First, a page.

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Abram to Abraham

A Literary Analysis of the Abraham Narrative

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Jonathan Grossman

Abram to Abraham explores the Abraham saga (11:27-22:24) through a literary lens, following the legendary figure of Abraham as he navigates the arduous odyssey to nationhood. Rather than overlook the textual discrepancies, repetitions and contradictions long noted by diachronic scholars, this study tackles them directly, demonstrating how many problems of the ancient text in fact hold the key to deeper understanding of the narrative and its objectives. Therefore, the book frequently notes the classic division of the text according to primary sources, but offers an alternative, more harmonious reading based on the assumption that the narrative forms a single, intentionally designed unit.
The narrative’s artistic design is especially evident in its arrangement of the two halves of the story around the protagonists’ change of name. The stories of Abram and Sarai in the first half of the cycle (11:27-16:16) are parallel to the stories of Abraham and Sarah in the second half (18:1-22:24). A close reading of this transformation in the biblical narrative illuminates the moral and theological values championed by the figure of Abraham as luminary, soldier, family man, and loyal subject of God.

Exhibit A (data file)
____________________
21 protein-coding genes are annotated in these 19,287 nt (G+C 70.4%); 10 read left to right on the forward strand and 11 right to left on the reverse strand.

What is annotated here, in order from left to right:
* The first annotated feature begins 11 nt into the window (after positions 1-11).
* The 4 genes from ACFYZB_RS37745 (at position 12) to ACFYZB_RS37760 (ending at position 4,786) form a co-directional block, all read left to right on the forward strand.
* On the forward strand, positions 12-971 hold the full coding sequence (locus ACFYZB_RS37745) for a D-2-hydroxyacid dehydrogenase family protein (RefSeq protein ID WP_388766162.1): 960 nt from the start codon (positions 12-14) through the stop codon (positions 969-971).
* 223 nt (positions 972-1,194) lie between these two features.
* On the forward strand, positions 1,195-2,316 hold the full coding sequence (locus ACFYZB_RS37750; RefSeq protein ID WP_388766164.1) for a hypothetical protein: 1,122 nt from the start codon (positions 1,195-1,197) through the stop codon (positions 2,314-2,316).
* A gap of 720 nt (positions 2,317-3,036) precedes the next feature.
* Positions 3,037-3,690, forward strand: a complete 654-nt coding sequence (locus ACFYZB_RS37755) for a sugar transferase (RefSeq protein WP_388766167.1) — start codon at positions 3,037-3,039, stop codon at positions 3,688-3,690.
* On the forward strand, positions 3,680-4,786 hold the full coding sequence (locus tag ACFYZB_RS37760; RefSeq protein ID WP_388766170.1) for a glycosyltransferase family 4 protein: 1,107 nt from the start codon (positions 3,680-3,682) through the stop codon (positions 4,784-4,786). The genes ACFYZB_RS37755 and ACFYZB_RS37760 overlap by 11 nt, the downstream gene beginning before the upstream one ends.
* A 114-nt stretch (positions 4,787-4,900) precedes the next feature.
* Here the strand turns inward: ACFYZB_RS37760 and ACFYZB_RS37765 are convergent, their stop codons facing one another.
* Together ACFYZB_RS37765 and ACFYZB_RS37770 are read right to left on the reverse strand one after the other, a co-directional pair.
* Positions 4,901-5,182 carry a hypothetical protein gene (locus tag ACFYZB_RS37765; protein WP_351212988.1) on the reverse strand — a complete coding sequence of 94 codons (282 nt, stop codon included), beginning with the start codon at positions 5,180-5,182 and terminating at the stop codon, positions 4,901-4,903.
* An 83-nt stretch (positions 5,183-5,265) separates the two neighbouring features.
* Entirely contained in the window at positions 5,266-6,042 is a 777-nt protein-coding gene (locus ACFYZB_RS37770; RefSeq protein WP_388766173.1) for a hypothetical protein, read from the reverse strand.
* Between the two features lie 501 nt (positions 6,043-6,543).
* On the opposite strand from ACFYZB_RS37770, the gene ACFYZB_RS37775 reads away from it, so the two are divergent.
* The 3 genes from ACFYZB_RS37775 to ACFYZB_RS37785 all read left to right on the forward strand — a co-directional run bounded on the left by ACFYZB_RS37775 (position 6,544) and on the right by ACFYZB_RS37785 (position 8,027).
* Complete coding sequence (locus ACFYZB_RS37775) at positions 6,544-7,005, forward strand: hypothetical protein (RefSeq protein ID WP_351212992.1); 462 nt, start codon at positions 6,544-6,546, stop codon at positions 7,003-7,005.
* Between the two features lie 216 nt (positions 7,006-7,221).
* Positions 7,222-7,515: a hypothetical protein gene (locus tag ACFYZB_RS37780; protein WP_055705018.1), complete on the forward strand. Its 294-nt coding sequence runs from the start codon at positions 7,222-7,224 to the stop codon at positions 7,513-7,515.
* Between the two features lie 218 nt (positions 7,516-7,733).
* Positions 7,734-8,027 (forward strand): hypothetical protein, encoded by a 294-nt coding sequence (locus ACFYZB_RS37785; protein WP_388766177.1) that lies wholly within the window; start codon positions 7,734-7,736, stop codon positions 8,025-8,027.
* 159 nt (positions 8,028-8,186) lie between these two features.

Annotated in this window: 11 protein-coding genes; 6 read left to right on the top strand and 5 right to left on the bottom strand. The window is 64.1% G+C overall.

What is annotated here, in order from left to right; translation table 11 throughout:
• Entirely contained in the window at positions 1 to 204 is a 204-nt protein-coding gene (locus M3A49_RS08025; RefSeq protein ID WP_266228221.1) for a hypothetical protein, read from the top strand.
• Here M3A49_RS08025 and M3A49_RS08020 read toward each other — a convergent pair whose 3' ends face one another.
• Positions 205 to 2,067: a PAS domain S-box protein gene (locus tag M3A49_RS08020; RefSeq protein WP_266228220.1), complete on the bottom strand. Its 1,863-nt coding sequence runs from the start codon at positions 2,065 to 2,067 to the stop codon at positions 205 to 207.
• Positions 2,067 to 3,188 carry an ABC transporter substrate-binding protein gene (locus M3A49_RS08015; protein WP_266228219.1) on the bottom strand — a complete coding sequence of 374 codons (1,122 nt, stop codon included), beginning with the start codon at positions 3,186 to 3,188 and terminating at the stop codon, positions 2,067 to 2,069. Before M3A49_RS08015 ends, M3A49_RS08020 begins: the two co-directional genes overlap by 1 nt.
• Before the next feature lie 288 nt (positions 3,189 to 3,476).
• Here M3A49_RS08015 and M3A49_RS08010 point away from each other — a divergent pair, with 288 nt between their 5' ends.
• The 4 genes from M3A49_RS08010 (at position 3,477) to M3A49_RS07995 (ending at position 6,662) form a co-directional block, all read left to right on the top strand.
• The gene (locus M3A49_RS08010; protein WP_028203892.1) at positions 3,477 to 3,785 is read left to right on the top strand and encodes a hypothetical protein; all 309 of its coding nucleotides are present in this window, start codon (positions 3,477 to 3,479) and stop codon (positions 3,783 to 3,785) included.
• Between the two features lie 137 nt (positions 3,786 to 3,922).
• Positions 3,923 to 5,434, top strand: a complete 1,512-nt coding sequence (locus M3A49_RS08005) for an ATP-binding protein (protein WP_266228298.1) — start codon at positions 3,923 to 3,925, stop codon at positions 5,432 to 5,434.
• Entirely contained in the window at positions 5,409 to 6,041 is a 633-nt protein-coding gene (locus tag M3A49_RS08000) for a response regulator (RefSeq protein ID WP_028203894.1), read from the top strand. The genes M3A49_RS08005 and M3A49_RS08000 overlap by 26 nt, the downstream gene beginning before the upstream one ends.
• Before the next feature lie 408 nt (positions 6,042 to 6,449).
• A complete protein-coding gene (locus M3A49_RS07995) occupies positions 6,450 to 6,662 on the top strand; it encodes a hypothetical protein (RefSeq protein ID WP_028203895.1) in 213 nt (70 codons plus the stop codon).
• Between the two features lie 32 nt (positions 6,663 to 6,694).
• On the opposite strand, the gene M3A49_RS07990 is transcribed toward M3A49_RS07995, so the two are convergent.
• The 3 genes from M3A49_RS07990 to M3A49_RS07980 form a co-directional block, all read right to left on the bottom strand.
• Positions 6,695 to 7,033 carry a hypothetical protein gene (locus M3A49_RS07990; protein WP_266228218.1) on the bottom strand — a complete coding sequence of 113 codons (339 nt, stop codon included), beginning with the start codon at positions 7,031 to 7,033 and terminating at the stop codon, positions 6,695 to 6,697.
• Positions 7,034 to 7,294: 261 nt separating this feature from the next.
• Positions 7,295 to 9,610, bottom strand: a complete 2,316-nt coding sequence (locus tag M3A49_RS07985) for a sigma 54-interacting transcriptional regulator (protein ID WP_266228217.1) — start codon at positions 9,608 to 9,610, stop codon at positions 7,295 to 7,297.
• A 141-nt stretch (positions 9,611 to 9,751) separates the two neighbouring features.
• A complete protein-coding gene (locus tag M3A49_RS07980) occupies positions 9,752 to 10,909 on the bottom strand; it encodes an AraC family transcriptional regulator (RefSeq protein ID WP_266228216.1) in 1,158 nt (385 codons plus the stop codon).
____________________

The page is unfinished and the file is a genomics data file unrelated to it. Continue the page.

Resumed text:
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Chapter 8: The Covenant of Circumcision (17)

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The two commitment narratives in chs. 15 and 17 are both termed “covenant” (15:18; 17:2). McComiskey showed that these two covenants serve as prototypes of all the biblical covenants that come afterwards – in his terms, other covenants are all “admistrations” of Abraham’s covenants with God.1 Despite the similar terminology, the two covenants could not be more different. In the Covenant between the Pieces, Abram is portrayed as a passive character who practically commits to nothing. His passivity is highlighted by the fact that he “falls asleep” while God passes between the cut pieces. Additionally, the only information Abram was given that would directly affect his life related to his death at an old age; in other words, Abram would not witness the fulfillment of his covenant with God. While he believed God’s plan and commitment to his offspring, the covenant had no direct impact on his life. Some defined the covenant as a “political-national-historical treaty,”2 in contrast with the Covenant of Circumcision.

The Covenant of Circumcision features a mutual commitment between Abram and God. Abram’s name is changed to Abraham, indicating a changed status before God, and he is called to take action and circumcise himself, his son, and the men of his household. The covenant is implemented immediately – “on that very day” (17:23), and not 400 years later, as in the Covenant between the Pieces.3 The ← 217 | 218 → Covenant of Circumcision is not a “national covenant,” but rather a “personal/family covenant...

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